across the deck and whispered to me.

"Wot d'ye mean by it?" he ses. "Wot d'ye mean by 'aving letters from
Dorothy and not telling me about it?"

"I can't help 'aving letters any more than you can," I ses. "Now
p'r'aps you'll understand wot I meant by calling 'er a forward hussy."

"Fancy 'er writing to you!" he ses, wrinkling 'is forehead. "Pph! She
must be crazy."

"P'r'aps it ain't a gal at all," I ses. "My belief is somebody is
'aving a game with us."

"Don't be a fool," he ses. "I'd like to see the party as would make a
fool of me like that. Just see 'im and get my 'ands on him. He
wouldn't want to play any more games."

It was no good talking to 'im. He was 'arf crazy with temper. If I'd
said the letter was meant for 'im he'd 'ave asked me wot I meant by
opening it and getting 'im into more trouble with 'is missis, instead of
giving it to 'im on the quiet. I just stood and suffered in silence,
and thought wot a lot of 'arm eddication did for people.

"I want some money," ses my missis, coming back at last with Mrs.

That was the way she always talked when she'd got me in 'er power. She
took two-and-tenpence--all I'd got--and then she ordered me to go and
get a cab.

"Me and this lady are going to meet her," she ses, sniffing at me.

"And tell her wot we think of 'er," ses Mrs. Smithers, sniffing too.

"And wot we'll do to 'er," ses my missis.

I left 'em standing side by side, looking at the skipper as if 'e was a
waxworks, while I went to find a cab. When I came back they was in the
same persition, and 'e was smoking with 'is eyes shut.

They went off side by side in the cab, both of 'em sitting bolt-upright,
and only turning their 'eads at the last moment to give us looks we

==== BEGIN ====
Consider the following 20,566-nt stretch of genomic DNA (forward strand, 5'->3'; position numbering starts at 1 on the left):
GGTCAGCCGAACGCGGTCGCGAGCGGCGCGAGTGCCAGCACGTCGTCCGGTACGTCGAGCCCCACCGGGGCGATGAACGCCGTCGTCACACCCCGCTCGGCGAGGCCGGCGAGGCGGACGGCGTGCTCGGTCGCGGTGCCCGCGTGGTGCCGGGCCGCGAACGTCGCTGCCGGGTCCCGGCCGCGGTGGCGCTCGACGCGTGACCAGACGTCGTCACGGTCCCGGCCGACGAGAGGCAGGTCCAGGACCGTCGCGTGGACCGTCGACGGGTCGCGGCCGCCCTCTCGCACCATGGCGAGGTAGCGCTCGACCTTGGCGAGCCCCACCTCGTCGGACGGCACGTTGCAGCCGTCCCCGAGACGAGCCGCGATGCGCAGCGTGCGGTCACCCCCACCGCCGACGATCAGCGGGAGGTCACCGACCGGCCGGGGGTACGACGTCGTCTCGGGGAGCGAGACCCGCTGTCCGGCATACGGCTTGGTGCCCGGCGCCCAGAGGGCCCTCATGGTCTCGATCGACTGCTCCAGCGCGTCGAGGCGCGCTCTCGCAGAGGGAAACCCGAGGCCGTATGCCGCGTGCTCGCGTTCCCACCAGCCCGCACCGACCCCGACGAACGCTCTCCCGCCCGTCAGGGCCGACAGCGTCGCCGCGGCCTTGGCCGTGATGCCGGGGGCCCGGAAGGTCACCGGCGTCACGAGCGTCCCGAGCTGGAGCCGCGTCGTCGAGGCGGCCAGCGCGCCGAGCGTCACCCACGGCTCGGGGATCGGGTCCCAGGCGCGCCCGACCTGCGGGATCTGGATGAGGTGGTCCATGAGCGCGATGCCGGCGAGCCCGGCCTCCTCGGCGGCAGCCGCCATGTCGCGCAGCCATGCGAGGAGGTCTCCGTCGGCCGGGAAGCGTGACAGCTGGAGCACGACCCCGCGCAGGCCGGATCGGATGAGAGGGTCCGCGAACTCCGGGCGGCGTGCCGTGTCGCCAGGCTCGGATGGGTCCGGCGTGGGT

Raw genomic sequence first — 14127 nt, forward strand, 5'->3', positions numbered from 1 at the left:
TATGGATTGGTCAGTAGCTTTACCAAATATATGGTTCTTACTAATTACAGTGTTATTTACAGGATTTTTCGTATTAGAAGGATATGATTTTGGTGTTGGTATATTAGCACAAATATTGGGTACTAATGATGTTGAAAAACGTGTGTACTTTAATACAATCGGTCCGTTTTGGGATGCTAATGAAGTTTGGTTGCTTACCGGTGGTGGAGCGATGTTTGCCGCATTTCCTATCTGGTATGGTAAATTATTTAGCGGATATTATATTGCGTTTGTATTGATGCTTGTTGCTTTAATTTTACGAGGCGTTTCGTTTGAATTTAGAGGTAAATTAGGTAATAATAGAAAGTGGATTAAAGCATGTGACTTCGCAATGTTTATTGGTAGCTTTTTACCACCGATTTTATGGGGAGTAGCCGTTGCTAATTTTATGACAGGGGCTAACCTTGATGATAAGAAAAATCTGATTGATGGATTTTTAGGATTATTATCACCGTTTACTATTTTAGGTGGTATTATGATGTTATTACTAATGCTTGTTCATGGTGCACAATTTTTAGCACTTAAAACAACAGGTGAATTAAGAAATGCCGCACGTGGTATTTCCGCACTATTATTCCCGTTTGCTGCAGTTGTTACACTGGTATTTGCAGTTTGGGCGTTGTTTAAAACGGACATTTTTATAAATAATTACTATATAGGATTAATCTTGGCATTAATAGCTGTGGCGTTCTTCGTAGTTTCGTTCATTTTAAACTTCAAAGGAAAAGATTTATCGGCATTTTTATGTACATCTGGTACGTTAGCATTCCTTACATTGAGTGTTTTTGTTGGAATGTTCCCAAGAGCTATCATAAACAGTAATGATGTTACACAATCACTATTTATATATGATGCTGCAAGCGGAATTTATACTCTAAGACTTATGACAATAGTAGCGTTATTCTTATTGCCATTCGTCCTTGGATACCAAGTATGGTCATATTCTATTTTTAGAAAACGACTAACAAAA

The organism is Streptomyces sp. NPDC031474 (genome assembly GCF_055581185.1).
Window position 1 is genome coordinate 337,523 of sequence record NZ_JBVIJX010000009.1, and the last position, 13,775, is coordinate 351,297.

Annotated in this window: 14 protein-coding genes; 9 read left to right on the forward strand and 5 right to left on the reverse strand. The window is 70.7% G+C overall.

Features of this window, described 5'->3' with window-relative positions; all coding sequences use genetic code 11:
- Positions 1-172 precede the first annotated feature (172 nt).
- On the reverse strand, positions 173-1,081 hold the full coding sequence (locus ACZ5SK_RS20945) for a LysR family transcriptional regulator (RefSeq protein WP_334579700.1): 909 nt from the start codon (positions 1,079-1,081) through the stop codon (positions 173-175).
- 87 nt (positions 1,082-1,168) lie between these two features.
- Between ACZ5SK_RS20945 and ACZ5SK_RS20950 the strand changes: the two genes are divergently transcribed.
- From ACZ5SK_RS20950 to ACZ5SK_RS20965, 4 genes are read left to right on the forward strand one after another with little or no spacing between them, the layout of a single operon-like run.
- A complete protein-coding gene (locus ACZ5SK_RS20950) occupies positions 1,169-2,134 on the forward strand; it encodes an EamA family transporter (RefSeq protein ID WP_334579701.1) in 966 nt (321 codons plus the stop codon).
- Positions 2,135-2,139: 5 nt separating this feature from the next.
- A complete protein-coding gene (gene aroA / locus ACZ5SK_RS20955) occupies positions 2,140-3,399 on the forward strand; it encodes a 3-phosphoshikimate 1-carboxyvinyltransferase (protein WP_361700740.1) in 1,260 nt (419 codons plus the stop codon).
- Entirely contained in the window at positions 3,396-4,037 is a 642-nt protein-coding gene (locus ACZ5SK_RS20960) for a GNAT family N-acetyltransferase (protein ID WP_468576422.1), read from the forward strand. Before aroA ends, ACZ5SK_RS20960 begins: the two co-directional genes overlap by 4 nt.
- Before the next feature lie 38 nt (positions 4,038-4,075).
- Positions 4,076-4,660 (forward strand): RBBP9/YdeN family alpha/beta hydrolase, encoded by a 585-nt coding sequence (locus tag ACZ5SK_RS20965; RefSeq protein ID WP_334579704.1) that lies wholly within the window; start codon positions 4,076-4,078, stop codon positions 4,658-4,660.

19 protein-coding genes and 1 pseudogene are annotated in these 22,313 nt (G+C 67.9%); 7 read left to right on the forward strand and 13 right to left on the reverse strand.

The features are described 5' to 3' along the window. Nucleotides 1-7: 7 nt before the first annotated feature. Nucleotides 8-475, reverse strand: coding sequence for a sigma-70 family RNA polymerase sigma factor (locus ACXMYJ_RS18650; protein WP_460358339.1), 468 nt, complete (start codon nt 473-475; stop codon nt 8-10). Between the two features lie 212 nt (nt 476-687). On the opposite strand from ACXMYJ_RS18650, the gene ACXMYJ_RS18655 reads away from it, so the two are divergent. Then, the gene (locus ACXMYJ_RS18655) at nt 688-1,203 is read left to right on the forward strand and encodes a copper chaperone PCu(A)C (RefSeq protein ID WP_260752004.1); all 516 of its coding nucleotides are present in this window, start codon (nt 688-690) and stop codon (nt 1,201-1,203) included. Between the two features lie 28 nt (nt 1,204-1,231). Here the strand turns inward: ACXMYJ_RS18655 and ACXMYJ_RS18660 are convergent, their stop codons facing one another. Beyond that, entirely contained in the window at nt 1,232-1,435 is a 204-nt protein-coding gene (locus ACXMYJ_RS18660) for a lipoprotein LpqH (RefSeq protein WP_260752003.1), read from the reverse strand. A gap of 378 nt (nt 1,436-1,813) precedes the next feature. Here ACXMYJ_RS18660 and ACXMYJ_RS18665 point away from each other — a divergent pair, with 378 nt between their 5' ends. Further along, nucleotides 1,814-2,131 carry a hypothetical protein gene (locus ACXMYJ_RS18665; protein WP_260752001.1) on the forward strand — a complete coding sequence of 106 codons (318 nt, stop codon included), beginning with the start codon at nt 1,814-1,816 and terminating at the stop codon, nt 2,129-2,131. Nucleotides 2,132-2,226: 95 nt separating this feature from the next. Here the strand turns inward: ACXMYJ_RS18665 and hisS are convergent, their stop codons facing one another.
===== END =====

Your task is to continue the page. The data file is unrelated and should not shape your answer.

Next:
didn't want.

"I don't wish her no 'arm," ses the skipper, arter thinking for a long
time. "Was that the fust letter you 'ad from 'er, Bill?"

"Fust and last," I ses, grinding my teeth.

"I hope they won't meet 'er, pore thing," he ses.

"I've been married longer than wot you have," I ses, "and I tell you one
thing. It won't make no difference to us whether they do or they
don't," I ses.

And it didn't.


"I'm the happiest man in the world," said Mr. Farrer, in accents of
dreamy tenderness.

Miss Ward sighed. "Wait till father comes in," she said.

Mr. Farrer peered through the plants which formed a welcome screen to
the window and listened with some uneasiness. He was waiting for the
firm, springy step that should herald the approach of ex-Sergeant-Major
Ward. A squeeze of Miss Ward's hand renewed his courage.

"Perhaps I had better light the lamp," said the girl, after a long
pause. "I wonder where mother's got to?"

"She's on my side, at any rate," said Mr. Farrer.

"Poor mother!" said the girl. "She daren't call her soul her own. I
expect she's sitting in her bedroom with the door shut. She hates
unpleasantness. And there's sure to be some."

"So do I," said the young man, with a slight shiver. "But why should
there be any? He doesn't want you to keep single all your life, does

"He'd like me to marry a soldier," said Miss Ward. "He says that the
young men of the present day are too soft. The only thing he thinks
about is courage and strength."

She rose and, placing the lamp on the table, removed the chimney, and
then sought round the room for the matches. Mr. Farrer, who had two
boxes in his pocket, helped her.

They found a box at last on the mantelpiece, and Mr. Farrer steadied her
by placing one arm round her waist while she lit the lamp. A sudden
exclamation from outside reminded them that the blind was not yet drawn,
and they sprang apart in dismay as a grizzled and upright old warrior
burst into the room and confronted them.

"Pull that blind down!" he roared. "Not you," he continued, as Mr.
Farrer hastened to help. "What do you mean by touching my blind? What
do you mean by embracing my daughter? Eh? Why don't you answer?"

"We--we are going to be married," said Mr. Farrer, trying to speak

The sergeant-major drew himself up, and the young man gazed in dismay at
a chest which seemed as though it would never cease expanding.

"Married!" exclaimed the sergeant-major, with a grim laugh. "Married to